If you want to make really big money in finance now, don't go into finance. Or, at least, don't go into finance first of all. Finish your bachelor's degree. Take a PhD in a mathematical subject. Join a Microsoft or a Google (or maybe even a General Electric) and hone the craft of writing mathematical algorithms. Then, stick your head above the parapet and wait for the top hedge funds to bite. It worked for Alexey Poyarkov.
This time last year, the Wall Street Journal reports that Poyarkov was a financial neophyte. He'd never worked for a bank, let alone a hedge fund. Today, he's earning around £536k ($740k) working for TGS Partners in Irvine, a low profile quant fund with a reputation for extraordinary profitability.
Poyarkov's secret is simple: mathematical genius. As a teenager, he won the International Maths Olympiad. During his early career, he worked for Yandex, the Russian search engine and for Bing (where he developed an algorithm to identify pornography). By the time he expressed an interested in finance, Poyarkov's expertise in constructing algorithms was already known. Three top hedge funds - Renaissance Technologies, Citadel and TGS - wanted to hire him. Poyarkov chose TGS.
Not everyone can be a mathematical genius of Poyarkov's stature, but his story is a salutatory reminder of the direction trading jobs are headed. The WSJ points out that Balyasny Asset Management's chief data scientist, hired last August, came via General Electric and Schlumberger (an oil services company), rather than via Goldman Sachs or J.P. Morgan. As quantitative hedge funds win a higher share of investors' assets, banks' traders risk losing one of their exit options: the most successful funds don't want traders finance experience, they want amazing algo-writers irrespective of their provenance.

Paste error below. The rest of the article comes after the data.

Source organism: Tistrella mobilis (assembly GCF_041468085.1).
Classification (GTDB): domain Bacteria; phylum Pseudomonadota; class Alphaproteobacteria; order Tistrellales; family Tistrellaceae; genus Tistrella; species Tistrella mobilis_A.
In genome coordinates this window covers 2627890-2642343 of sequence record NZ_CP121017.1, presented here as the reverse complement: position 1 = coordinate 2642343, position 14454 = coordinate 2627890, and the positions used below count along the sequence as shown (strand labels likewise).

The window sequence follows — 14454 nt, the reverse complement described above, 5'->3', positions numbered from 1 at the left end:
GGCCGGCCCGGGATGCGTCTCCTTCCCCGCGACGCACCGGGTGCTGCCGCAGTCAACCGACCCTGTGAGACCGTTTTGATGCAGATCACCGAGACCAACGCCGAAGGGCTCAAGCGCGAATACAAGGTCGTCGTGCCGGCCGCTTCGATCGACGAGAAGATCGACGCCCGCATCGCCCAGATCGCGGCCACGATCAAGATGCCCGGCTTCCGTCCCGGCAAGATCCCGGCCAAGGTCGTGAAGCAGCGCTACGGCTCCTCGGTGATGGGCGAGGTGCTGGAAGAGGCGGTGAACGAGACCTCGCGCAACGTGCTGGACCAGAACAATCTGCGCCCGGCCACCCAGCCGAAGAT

Separately, what if Frankfurt doesn't win the battle for trading jobs after Brexit? What if it's Paris?
The Financial Times points out that the French city has several things going for it. First, there's the new president - and ex-Rothschild banker - Emmanuel Macron. Secondly, there's the imminent construction of seven new skyscrapers to house the expected influx of finance talent. Then there's the policy of reducing taxes for expats and a promise to replicate English court procedures. Most important, though, might well be France's amazing supply of mathematical talent. French mathematicians have long been the engine for quantitative finance in the City of London and as finance becomes even more mathematical, French financiers hold the whip hand. "There are hundreds of thousands of French people in the City of London who could move back. We have teams of mathematicians who are able to discuss financial modelling," one 'French official' tells the FT. He might well be right.
In the future, humans won’t be doing trading by themselves. There will be two kinds of trading. One would be [where] the human asks the computer, ‘here’s a very interesting scenario, score it for me and if it’s above a certain score we’ll buy it’. And one where humans aren't involved at all. (Financial Times)
Germany's still planning a law that will make it easier to fire people earning over €250k. (Irish Times)
The UK wants to cap immigration at 100,000. Last year, 60,000 people arrived on intra-company transfer visas alone. (Flipchart Fairy Tales)
The problem with Luxembourg as a post-Brexit finance centre: "There’s no atmosphere in the city in the evening.” (Bloomberg)
Citi traders' messages while Lehman went down: "YOU MAKING $$$." (Bloomberg)
You missed your chance to start a fintech start-up. These days, the money's all going to established firms. (Business Insider)
It's a great time to work in infrastructure investing. (Bloomberg)
You should be making eye contract 60%-70% of the time. (WSJ)